Photo: Luis Torres/Motorsports Tribune

Creed Overcomes Incidents to Score Career Best Finish at Eldora

By Luis Torres, Staff Writer

It was an intense Thursday night for rookie Sheldon Creed, who exits Eldora Speedway with a career-high second in the 7th annual Eldora Dirt Derby.

This comes after being involved in multiple incidents throughout the night, which he recovered tremendously and brought the No. 2 GMS Racing Chevrolet Silverado its first top-five since the finale at Homestead last year, where he finished fifth.

“This place is so tough. You have to be so easy,” Creed on the demanding dirt circuit. “Man I don’t know if there’s an award for most trucks passed, but I felt like we came from the back a couple of times there.”

Creed started off the 150-lap race with a strong start but had nothing on defending Dirt Derby winner Chase Briscoe, who won the first two stages, and had to settle for fourth.

The second stage proved to be brutal in the closing laps as the seventh-place runner drove very low and lost control of his truck in Turn 1, bringing out the seventh caution.

Fortunately for the 2018 ARCA Menards Series champion, he turned his truck back around without any damage and settled for 20th in the stage.

Near disaster almost took place with 56 laps remaining when three-time series winner Ross Chastain went around on the backstretch. It led Tyler Dippel to slow down and bunched up the field, including Creed. This led him to steer right and accidentally pinched Tyler Ankrum into the wall.

Like his spin earlier, the tough racer in that Silverado carried on without skipping a beat and in the final two laps, he posed a threat for the win.

Heading into Turn 1, Creed got by points leader Grant Enfinger for second and amounted a decent charge on leader Stewart Friesen. A bid for his maiden win wasn’t meant to be as the battle between dirt racing veterans was one-sided with Friesen beating Creed by 0.728 seconds, finally capturing that elusive Truck Series win in his 63rd start.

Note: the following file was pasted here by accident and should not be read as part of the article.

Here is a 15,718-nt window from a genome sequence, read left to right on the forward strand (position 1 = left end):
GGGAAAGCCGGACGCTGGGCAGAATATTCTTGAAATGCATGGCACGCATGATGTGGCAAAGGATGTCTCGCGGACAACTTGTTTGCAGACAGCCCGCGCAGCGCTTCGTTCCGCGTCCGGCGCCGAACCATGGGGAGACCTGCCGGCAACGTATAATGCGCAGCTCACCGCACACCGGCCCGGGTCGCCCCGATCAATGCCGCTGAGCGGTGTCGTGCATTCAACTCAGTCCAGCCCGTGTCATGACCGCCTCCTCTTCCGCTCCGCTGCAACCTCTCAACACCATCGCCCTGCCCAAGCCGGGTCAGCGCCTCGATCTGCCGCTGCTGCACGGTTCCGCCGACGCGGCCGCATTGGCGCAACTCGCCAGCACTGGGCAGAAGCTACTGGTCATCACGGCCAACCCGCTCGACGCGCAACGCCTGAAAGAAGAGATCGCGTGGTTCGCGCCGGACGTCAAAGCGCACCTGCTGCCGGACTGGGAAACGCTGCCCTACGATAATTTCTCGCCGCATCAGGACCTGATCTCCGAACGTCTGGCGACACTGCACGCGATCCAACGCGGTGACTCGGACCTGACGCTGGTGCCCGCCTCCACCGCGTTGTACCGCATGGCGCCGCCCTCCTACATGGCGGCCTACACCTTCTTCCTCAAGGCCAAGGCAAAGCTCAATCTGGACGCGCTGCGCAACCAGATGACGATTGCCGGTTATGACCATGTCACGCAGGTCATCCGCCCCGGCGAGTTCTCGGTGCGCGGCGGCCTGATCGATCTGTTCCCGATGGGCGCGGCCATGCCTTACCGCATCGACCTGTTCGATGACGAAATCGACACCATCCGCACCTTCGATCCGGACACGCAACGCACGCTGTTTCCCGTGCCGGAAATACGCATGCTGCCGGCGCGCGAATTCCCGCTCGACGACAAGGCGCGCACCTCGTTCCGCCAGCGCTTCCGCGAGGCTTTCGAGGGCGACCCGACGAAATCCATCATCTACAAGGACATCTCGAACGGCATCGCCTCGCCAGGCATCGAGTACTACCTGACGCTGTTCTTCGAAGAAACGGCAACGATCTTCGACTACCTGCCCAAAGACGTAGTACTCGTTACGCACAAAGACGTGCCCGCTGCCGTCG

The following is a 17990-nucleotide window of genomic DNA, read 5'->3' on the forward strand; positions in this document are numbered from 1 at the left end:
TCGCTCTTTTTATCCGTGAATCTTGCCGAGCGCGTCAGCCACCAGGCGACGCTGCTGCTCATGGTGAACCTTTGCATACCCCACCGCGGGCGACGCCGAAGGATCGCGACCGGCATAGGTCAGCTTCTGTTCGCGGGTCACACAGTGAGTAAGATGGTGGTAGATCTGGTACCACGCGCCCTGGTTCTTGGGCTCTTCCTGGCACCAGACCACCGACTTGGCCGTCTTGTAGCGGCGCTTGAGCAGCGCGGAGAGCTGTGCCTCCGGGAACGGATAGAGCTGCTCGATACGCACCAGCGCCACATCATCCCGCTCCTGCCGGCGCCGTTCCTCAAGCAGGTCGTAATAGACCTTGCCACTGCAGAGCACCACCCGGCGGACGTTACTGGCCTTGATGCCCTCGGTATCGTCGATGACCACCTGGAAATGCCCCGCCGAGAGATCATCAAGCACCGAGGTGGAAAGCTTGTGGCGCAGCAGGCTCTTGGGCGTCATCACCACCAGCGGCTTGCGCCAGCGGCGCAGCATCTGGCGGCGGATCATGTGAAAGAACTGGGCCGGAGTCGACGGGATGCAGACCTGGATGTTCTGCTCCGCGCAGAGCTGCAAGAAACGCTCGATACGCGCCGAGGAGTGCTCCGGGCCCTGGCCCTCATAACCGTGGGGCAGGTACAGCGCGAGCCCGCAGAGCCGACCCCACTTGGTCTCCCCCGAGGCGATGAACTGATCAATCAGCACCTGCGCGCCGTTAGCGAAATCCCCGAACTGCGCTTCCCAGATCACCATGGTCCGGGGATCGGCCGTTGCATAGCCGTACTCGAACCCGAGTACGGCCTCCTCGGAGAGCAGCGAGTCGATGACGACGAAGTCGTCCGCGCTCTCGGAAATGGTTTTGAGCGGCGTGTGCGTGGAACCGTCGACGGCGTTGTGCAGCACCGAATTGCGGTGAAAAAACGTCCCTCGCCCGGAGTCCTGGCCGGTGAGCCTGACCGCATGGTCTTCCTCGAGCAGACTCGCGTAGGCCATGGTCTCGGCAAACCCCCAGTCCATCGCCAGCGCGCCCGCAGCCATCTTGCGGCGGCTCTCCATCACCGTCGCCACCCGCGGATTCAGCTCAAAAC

The 21-year-old felt what got him in that excellent spot to battle in the mad dash for the win was being on the preferred top groove. Starting there also came with small consequences as he’s aware that he ran over aggressive with one particular driver.

“I started 10th and got to second, but it’s all about starting on the top,” said Creed. “I thought we were going to start on the top a few times and then would move us on the last lap. I was fortunate to start on the top on those last two restarts. I think I started sixth and then I was fourth.

“I’m sure the No. 99 (Ben Rhodes) is not happy with me. I was running in fifth and doored pretty good there for fourth and then the caution came out, and I was like ‘thank god.'”

Heading into the final stop of the regular season at Michigan, Creed is down to his last resort if he wants to make the NASCAR Gander Outdoors Truck Series playoffs. That’s by winning as he’s 120 points behind the playoff cutoff currently held by Matt Crafton, who wound up 10th.

For now, with his season consisting just his first top-five Thursday and five top-10s in 15 races, he’s just content on the progress his No. 2 team made from practice and heat race as it’s just his second race with crew chief Jeff Stankiewicz, Creed’s lead caller during his ARCA title run.

“I’m just happy for all my guys. This is my second race with Jeff back onboard and just can’t thank GMS Racing and Chevrolet enough,” said Creed. “We worked so hard on this thing last night and trying to get it tight enough and get drive off. I wasn’t very good in the heat race and usually it’s a good sign on dirt if you’re not good right off the bat. This is cool for us to run in second. As brutal as our season has been, I’m pretty happy with this.”

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From the Pacific Northwest, Luis is a University of Idaho graduate with a Bachelor's degree in Broadcasting and Digital Media. Ever since watching the 2003 Daytona 500, being involved in auto racing is all he's ever dreamed of doing. He's also covered Idaho Athletics and high school football as both a writer and videographer. Additionally, he spent 2017 writing several racing columns as an independent journalist. Luis does video and photography, and is a fan of Seattle sports, a music critic and a motivator who wants to impact people's lives.